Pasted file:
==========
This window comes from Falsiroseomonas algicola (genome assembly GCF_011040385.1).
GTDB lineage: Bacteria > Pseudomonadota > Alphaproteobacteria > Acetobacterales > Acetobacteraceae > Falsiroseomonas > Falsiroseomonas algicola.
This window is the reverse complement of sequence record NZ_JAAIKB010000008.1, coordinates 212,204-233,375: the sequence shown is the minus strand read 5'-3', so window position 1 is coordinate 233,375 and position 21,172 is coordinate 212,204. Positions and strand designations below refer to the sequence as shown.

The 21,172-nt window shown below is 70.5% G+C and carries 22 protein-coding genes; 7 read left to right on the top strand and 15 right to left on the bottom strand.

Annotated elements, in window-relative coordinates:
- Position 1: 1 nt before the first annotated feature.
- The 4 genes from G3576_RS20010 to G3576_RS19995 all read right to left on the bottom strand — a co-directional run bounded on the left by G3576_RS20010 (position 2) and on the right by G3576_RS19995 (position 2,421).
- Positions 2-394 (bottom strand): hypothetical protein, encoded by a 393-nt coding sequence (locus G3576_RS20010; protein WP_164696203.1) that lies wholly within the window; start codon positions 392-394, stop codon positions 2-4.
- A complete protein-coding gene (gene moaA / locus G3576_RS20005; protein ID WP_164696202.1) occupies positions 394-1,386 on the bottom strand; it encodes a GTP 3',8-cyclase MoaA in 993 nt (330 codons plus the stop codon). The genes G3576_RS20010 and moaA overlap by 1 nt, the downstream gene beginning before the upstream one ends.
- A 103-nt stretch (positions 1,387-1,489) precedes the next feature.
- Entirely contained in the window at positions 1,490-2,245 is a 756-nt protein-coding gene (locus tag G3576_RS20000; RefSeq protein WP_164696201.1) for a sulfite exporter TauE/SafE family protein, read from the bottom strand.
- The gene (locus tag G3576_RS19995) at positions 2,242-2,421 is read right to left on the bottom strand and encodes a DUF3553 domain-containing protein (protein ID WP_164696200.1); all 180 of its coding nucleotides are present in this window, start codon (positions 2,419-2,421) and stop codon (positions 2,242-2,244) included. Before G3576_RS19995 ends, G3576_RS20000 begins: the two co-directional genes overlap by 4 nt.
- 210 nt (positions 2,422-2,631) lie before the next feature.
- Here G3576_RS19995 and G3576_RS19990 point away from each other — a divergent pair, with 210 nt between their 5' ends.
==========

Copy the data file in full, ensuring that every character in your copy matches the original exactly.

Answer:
This window comes from Falsiroseomonas algicola (genome assembly GCF_011040385.1).
GTDB lineage: Bacteria > Pseudomonadota > Alphaproteobacteria > Acetobacterales > Acetobacteraceae > Falsiroseomonas > Falsiroseomonas algicola.
This window is the reverse complement of sequence record NZ_JAAIKB010000008.1, coordinates 212,204-233,375: the sequence shown is the minus strand read 5'-3', so window position 1 is coordinate 233,375 and position 21,172 is coordinate 212,204. Positions and strand designations below refer to the sequence as shown.

The 21,172-nt window shown below is 70.5% G+C and carries 22 protein-coding genes; 7 read left to right on the top strand and 15 right to left on the bottom strand.

Annotated elements, in window-relative coordinates:
- Position 1: 1 nt before the first annotated feature.
- The 4 genes from G3576_RS20010 to G3576_RS19995 all read right to left on the bottom strand — a co-directional run bounded on the left by G3576_RS20010 (position 2) and on the right by G3576_RS19995 (position 2,421).
- Positions 2-394 (bottom strand): hypothetical protein, encoded by a 393-nt coding sequence (locus G3576_RS20010; protein WP_164696203.1) that lies wholly within the window; start codon positions 392-394, stop codon positions 2-4.
- A complete protein-coding gene (gene moaA / locus G3576_RS20005; protein ID WP_164696202.1) occupies positions 394-1,386 on the bottom strand; it encodes a GTP 3',8-cyclase MoaA in 993 nt (330 codons plus the stop codon). The genes G3576_RS20010 and moaA overlap by 1 nt, the downstream gene beginning before the upstream one ends.
- A 103-nt stretch (positions 1,387-1,489) precedes the next feature.
- Entirely contained in the window at positions 1,490-2,245 is a 756-nt protein-coding gene (locus tag G3576_RS20000; RefSeq protein WP_164696201.1) for a sulfite exporter TauE/SafE family protein, read from the bottom strand.
- The gene (locus tag G3576_RS19995) at positions 2,242-2,421 is read right to left on the bottom strand and encodes a DUF3553 domain-containing protein (protein ID WP_164696200.1); all 180 of its coding nucleotides are present in this window, start codon (positions 2,419-2,421) and stop codon (positions 2,242-2,244) included. Before G3576_RS19995 ends, G3576_RS20000 begins: the two co-directional genes overlap by 4 nt.
- 210 nt (positions 2,422-2,631) lie before the next feature.
- Here G3576_RS19995 and G3576_RS19990 point away from each other — a divergent pair, with 210 nt between their 5' ends.